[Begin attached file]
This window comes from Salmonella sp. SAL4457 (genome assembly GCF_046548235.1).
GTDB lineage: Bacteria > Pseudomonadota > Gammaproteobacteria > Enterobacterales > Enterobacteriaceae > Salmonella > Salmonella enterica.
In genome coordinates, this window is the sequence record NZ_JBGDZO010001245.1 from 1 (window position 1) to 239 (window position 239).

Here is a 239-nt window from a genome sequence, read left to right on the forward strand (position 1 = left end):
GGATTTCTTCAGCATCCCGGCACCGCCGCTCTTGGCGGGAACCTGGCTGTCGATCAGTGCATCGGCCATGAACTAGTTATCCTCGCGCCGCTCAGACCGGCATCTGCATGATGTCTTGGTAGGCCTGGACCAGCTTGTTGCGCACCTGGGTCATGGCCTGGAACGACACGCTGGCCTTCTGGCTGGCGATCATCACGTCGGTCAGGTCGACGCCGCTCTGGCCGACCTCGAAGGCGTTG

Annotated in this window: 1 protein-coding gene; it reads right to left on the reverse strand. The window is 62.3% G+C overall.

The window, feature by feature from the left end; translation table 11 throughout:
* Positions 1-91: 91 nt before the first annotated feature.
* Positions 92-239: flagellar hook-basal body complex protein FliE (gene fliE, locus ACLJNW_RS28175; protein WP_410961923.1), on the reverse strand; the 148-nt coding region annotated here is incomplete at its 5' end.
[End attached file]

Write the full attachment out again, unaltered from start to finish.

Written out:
This window comes from Salmonella sp. SAL4457 (genome assembly GCF_046548235.1).
GTDB lineage: Bacteria > Pseudomonadota > Gammaproteobacteria > Enterobacterales > Enterobacteriaceae > Salmonella > Salmonella enterica.
In genome coordinates, this window is the sequence record NZ_JBGDZO010001245.1 from 1 (window position 1) to 239 (window position 239).

Here is a 239-nt window from a genome sequence, read left to right on the forward strand (position 1 = left end):
GGATTTCTTCAGCATCCCGGCACCGCCGCTCTTGGCGGGAACCTGGCTGTCGATCAGTGCATCGGCCATGAACTAGTTATCCTCGCGCCGCTCAGACCGGCATCTGCATGATGTCTTGGTAGGCCTGGACCAGCTTGTTGCGCACCTGGGTCATGGCCTGGAACGACACGCTGGCCTTCTGGCTGGCGATCATCACGTCGGTCAGGTCGACGCCGCTCTGGCCGACCTCGAAGGCGTTG

Annotated in this window: 1 protein-coding gene; it reads right to left on the reverse strand. The window is 62.3% G+C overall.

The window, feature by feature from the left end; translation table 11 throughout:
* Positions 1-91: 91 nt before the first annotated feature.
* Positions 92-239: flagellar hook-basal body complex protein FliE (gene fliE, locus ACLJNW_RS28175; protein WP_410961923.1), on the reverse strand; the 148-nt coding region annotated here is incomplete at its 5' end.